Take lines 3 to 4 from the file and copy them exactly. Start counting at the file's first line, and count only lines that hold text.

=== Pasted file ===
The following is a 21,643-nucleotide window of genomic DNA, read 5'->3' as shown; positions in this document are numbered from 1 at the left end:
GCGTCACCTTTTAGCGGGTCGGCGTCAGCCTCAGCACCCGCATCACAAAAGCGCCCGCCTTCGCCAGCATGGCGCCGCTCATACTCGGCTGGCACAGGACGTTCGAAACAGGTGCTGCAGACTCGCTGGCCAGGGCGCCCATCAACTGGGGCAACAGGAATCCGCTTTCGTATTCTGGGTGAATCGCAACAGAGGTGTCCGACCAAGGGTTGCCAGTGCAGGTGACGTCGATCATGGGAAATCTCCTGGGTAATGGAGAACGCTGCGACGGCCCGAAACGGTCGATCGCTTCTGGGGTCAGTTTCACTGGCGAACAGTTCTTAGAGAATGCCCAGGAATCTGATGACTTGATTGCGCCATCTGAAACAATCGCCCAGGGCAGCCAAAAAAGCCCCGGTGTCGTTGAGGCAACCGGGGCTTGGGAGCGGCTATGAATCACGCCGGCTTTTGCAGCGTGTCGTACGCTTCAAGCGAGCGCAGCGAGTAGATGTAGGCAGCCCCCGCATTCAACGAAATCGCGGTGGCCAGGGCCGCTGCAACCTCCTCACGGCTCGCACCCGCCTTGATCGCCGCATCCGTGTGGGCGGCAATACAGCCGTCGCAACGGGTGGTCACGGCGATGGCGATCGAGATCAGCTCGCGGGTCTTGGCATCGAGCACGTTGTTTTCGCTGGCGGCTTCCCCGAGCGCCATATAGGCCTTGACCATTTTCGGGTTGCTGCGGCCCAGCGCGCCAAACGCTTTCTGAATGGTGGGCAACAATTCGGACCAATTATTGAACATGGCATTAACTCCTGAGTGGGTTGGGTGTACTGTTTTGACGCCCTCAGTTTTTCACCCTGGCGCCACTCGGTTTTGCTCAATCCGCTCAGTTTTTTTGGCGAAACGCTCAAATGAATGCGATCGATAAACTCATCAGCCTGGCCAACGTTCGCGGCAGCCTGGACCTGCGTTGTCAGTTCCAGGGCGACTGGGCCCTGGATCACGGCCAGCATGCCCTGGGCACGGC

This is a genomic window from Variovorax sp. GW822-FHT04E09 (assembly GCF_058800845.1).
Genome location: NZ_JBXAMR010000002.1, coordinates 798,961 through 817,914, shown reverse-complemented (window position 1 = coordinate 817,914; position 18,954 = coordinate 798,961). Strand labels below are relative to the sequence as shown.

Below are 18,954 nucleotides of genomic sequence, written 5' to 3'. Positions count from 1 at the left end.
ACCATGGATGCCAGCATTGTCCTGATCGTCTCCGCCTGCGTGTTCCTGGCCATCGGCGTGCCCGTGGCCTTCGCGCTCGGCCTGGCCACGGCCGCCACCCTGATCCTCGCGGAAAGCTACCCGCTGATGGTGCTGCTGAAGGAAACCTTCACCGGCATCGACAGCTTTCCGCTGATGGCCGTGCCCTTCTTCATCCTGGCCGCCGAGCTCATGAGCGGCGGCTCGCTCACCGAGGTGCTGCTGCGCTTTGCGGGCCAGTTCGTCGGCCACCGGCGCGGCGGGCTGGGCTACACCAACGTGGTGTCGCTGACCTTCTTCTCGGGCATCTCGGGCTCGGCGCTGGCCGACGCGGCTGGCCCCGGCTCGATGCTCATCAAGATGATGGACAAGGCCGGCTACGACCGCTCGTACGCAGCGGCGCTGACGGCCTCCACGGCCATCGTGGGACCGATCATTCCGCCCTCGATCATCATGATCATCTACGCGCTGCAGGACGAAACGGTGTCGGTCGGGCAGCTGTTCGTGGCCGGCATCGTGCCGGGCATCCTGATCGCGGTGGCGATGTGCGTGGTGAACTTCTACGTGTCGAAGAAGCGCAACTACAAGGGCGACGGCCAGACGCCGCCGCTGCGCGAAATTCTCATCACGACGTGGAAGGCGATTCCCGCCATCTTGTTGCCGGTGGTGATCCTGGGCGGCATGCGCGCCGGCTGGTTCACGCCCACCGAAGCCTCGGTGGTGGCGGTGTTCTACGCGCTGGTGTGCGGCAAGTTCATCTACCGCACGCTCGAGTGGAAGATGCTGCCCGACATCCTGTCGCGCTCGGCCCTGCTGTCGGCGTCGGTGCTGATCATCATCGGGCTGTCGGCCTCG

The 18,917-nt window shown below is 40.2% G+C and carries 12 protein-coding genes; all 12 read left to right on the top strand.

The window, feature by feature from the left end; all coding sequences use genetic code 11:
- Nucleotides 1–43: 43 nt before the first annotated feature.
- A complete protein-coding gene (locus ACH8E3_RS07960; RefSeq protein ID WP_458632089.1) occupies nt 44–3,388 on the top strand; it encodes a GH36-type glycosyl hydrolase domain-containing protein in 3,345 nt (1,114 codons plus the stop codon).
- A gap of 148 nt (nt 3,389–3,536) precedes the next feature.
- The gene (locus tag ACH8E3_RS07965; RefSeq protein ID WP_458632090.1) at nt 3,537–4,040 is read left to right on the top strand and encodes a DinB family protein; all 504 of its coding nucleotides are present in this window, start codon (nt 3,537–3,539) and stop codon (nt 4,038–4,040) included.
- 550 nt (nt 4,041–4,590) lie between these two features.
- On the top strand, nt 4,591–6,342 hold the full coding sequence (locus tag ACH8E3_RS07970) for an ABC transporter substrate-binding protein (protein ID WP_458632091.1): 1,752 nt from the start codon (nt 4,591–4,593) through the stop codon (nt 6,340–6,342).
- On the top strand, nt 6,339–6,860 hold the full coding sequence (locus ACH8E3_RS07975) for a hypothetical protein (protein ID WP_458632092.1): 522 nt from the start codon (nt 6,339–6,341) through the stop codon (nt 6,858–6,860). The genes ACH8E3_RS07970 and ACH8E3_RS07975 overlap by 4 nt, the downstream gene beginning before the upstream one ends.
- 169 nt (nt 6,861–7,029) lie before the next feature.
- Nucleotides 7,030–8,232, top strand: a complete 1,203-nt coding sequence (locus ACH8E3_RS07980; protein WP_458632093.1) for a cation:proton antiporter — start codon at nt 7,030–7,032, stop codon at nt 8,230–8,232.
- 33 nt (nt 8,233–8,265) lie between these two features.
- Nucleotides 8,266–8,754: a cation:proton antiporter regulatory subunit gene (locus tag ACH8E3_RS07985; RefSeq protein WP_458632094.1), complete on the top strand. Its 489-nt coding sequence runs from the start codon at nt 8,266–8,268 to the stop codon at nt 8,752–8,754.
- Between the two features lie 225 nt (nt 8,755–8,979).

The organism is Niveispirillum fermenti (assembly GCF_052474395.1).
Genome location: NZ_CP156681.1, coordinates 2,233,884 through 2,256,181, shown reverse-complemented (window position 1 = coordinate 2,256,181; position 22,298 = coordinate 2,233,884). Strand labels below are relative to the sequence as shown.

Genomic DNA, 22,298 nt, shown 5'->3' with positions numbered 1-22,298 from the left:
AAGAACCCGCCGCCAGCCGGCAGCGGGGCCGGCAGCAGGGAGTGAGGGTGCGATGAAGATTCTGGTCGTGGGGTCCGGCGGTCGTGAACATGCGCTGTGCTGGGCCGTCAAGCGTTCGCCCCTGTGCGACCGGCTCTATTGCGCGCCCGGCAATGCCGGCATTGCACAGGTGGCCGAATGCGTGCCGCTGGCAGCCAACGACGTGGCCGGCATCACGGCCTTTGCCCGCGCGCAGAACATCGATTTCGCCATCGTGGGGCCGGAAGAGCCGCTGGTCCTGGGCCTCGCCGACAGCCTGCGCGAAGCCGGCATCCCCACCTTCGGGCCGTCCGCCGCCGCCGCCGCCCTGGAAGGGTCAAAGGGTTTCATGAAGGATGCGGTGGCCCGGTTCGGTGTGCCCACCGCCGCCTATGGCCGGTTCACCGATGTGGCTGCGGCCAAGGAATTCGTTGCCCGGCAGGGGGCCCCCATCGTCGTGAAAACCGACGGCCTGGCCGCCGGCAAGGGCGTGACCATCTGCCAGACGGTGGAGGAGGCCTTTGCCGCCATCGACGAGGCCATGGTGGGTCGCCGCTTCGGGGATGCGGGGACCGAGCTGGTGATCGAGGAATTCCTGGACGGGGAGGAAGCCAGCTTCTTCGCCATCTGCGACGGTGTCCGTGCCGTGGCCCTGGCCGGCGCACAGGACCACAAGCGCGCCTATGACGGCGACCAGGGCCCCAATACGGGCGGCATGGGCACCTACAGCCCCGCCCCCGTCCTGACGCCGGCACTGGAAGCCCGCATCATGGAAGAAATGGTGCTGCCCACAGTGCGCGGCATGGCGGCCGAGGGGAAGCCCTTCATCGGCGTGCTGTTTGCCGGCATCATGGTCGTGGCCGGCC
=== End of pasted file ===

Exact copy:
This is a genomic window from Variovorax sp. GW822-FHT04E09 (assembly GCF_058800845.1).
Genome location: NZ_JBXAMR010000002.1, coordinates 798,961 through 817,914, shown reverse-complemented (window position 1 = coordinate 817,914; position 18,954 = coordinate 798,961). Strand labels below are relative to the sequence as shown.